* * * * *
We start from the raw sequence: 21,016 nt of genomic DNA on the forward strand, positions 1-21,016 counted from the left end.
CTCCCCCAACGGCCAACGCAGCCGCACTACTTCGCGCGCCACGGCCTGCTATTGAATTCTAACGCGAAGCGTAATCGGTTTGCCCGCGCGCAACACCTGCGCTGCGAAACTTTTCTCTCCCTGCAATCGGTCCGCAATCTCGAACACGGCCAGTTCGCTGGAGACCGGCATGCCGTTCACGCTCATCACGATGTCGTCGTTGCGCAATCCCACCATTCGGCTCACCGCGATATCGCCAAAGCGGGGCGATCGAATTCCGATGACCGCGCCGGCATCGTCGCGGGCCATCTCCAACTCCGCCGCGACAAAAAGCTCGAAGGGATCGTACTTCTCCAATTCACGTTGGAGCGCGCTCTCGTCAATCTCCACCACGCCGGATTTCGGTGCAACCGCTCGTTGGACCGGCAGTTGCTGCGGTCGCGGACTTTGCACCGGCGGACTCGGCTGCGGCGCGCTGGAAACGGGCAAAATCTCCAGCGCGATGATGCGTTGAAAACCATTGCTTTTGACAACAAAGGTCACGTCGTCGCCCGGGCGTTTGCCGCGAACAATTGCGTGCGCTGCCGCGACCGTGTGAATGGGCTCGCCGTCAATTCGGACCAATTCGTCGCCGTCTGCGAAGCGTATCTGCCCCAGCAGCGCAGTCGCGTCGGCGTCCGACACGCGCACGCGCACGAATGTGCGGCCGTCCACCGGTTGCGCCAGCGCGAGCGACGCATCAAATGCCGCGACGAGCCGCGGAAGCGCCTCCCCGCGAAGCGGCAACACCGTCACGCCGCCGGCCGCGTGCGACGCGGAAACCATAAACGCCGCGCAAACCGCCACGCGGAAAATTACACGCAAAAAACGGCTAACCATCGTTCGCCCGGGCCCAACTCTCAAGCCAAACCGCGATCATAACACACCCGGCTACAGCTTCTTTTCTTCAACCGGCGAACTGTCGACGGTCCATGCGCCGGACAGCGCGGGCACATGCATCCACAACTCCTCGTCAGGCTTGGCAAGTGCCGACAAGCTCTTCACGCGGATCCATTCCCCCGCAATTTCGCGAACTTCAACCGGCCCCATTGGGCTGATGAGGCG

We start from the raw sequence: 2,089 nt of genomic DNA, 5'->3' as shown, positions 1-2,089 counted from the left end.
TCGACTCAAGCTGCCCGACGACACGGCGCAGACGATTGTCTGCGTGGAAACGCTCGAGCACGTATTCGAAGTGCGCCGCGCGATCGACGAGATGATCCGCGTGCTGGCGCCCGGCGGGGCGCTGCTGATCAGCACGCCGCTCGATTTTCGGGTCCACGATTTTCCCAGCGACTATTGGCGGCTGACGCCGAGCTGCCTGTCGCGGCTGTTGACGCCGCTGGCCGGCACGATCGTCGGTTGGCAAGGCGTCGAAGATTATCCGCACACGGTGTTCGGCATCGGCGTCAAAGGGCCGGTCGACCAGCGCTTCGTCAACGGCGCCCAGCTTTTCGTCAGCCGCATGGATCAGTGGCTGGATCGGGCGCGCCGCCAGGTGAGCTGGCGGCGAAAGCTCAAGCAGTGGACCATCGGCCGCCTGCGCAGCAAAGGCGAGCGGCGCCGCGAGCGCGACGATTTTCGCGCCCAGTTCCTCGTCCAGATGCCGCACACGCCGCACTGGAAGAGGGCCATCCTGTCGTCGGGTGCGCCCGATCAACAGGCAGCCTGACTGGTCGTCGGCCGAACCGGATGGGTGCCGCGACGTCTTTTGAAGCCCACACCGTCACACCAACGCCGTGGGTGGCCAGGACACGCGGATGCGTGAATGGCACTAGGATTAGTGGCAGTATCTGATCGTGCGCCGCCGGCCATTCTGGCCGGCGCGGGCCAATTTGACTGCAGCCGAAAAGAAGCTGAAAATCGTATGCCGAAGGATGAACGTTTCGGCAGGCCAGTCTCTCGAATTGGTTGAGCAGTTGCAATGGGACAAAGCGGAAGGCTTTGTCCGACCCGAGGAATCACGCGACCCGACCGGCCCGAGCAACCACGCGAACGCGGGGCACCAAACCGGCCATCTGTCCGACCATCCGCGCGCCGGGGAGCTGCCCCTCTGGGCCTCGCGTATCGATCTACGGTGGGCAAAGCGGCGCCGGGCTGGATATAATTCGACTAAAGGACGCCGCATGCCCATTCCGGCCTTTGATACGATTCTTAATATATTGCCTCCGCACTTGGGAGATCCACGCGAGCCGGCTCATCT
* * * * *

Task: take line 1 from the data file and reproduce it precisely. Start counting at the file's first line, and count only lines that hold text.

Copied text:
We start from the raw sequence: 21,016 nt of genomic DNA on the forward strand, positions 1-21,016 counted from the left end.